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"hour walk"
in 31 reviews
"mahogany forest"
in 11 reviews
"longer walk"
in 10 reviews
"drift wood"
in 9 reviews
"great walk"
in 16 reviews
"visitor center"
in 5 reviews
"lots of water"
in 9 reviews
"wear closed shoes"
in 4 reviews
"information centre"
in 4 reviews
"fjd per person"
in 5 reviews
"rugby team"
in 4 reviews
"walking shoes"
in 5 reviews
"entry fee"
in 8 reviews
"small fee"
in 4 reviews
"breathtaking views"
in 5 reviews
"worth the effort"
in 4 reviews
"fruit bats"
in 4 reviews
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295 - 299 of 385 reviews

Reviewed July 5, 2013

A wonderful place to explore the rain forest and the beaches. There is the feel of being completely alone and at peace here. Breathtaking views from the hilltops and the beaches. The beach there is not for swimming..the surf and undertows are strong, and the beach is rugged...but oh so beautiful. It is easily and cheaply accessed from Signatoka and from our resort, Gecko's. The admission fee was inexpensive ($10 fjd)

Thank Lizacat T
This review is the subjective opinion of a TripAdvisor member and not of TripAdvisor LLC.
Reviewed June 23, 2013

My husband and I are fairly fit and regular walkers, we did this walk at the end of March 2012 so it was VERY humid. The walk was beautiful and when we reached the top of Yataga lookout it was so hot that we had trouble taking pictures as the lense on our camera was fogged up. The walk went through rainforest and then came out onto the most spectacular sandy beach, unfortunately there were signs saying that you couldn't swim as there were sharks in the water. If you have a degree of fitness I recommend that you do this walk, it is hard but beautiful and worth it!

Thank Katherine C
This review is the subjective opinion of a TripAdvisor member and not of TripAdvisor LLC.
Reviewed June 16, 2013

Not many locals know about it in Sigatoka town. However taxi drivers know about the place. If you are staying in Nadi or Denarau you can take Suva express bus and get off at Sigatoka town for 8 Fiji dollars( Takes about an hour and buses from Nadi bus station are every hour or so). From here a taxi will take you to Sigatoka for 10 fjd (about 12mins from Sigatoka bus station). No need to keep the cab waiting. You can always hitchhike back as there are many buses and private mini bus type taxis going to Sigatoka town(7-10 fjd). Now for the main attraction there is a entry of 20 fjd per person. You can buy water or cold-drinks here which you will need. We suggest you take the longer trek as we took the small one and the sand dunes we saw were quite small and sad but it took us 1 hour to go and walk back. We think that the trail even though easy is unnecessary and too long. The dunes should be more accessible. Go only if you have extra time and nothing better to do. If staying in Sigatoka then it makes more sense. Rolling in the sand dunes is fun but the sand sticks to you after the hike due to the sweat and the tropical climate. Go as early as possible as it gets too hot later in the day and the park shuts at 5.30 or 6pm. Not sure. Over all if you are in Nadi or Denarau then not worth all the hassle for just Sigatoka. Also once in Sigatoka you can find some small travel agents who will take you on a private Naihehe (cannible cave) experience. Its better and cheaper than going in group tours from Nadi. They charge around 150-200 fjd for the whole tour. We were two people and it cost us 180 fjd.(we left Sigatoka around 2.30 and returned around 7.30 to catch the bus back to Nadi) It included a private ac car, guide,driver,entry to cave, a bilibili raft ride. We did not want refreshments or school visits. So if you club the Naihehe caves and sigatoka then its worth your while. But do this only if you are a little bit of an explorer, otherwise its best to stick to organised tours.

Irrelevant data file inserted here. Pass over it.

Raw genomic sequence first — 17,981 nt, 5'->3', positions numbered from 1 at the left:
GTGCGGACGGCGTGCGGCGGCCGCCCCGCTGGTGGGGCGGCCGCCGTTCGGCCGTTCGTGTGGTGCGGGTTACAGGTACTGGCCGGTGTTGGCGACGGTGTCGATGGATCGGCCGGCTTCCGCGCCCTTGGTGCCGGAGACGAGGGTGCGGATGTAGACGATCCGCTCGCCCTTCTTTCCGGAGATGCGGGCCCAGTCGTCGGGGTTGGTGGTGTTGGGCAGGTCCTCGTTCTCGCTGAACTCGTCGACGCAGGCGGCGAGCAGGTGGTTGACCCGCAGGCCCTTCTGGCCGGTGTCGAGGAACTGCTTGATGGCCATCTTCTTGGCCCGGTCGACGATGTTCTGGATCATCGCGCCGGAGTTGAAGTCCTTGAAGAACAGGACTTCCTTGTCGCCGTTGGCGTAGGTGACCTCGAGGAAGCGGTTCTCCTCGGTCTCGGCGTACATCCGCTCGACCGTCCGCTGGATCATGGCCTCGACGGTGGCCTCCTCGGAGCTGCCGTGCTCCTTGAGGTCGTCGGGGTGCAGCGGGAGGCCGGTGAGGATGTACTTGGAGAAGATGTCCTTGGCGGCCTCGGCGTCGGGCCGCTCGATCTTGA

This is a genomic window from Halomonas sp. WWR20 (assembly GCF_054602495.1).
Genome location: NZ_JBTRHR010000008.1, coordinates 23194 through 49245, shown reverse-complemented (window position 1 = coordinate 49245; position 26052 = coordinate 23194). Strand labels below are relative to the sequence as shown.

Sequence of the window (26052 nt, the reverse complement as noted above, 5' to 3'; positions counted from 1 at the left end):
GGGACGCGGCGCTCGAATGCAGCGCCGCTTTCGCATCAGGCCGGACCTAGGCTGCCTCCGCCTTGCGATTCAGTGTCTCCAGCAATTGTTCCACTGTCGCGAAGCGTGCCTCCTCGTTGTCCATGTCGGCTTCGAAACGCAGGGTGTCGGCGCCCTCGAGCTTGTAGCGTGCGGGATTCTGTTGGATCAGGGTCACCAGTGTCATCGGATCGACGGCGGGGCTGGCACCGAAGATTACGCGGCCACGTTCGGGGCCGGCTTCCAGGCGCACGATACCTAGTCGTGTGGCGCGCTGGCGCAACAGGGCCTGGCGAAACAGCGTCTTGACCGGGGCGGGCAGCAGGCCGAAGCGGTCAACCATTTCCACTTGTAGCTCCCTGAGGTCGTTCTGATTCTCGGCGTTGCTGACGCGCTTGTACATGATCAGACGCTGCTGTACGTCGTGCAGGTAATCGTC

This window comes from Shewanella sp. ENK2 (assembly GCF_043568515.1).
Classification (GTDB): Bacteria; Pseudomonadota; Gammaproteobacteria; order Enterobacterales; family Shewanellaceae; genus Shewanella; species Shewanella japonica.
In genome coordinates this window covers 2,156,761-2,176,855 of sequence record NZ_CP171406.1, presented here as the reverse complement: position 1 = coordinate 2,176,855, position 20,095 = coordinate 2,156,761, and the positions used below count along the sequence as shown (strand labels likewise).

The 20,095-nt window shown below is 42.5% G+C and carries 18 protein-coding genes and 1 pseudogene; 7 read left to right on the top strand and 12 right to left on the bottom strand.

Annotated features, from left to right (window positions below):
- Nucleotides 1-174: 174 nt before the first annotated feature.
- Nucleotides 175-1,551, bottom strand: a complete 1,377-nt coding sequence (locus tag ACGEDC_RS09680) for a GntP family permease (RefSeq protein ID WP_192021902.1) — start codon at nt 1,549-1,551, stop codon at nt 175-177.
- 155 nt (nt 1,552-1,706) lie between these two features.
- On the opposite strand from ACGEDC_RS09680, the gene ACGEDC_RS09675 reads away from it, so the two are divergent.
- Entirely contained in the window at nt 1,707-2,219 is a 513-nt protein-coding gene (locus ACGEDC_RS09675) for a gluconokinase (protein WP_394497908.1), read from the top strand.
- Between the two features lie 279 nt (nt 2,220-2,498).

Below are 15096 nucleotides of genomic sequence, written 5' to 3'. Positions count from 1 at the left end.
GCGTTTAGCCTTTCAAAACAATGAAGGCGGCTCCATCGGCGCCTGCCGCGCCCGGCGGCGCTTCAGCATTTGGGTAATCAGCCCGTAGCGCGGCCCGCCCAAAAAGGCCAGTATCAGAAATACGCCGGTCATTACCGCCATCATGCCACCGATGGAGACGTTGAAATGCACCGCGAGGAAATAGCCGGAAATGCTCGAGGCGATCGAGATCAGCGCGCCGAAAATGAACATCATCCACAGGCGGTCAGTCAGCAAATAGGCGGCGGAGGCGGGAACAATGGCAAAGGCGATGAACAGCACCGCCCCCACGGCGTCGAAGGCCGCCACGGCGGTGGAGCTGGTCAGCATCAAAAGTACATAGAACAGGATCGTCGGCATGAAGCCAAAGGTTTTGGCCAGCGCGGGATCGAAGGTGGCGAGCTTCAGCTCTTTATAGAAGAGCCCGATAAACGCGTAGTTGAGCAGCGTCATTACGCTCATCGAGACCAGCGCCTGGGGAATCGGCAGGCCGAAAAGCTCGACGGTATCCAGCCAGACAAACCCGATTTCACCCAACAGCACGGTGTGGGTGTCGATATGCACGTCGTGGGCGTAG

Thank Juhi D
This review is the subjective opinion of a TripAdvisor member and not of TripAdvisor LLC.
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Reviewed June 12, 2013

Option to take one of 2 hikes - one about 30 mins long, the other about an hour. Hikes take you through the dunes, to the shore at a point where no reef exists, and then back through a forest. Involved some climbing, but not too strenuous.

1  Thank WinnipegJeff
This review is the subjective opinion of a TripAdvisor member and not of TripAdvisor LLC.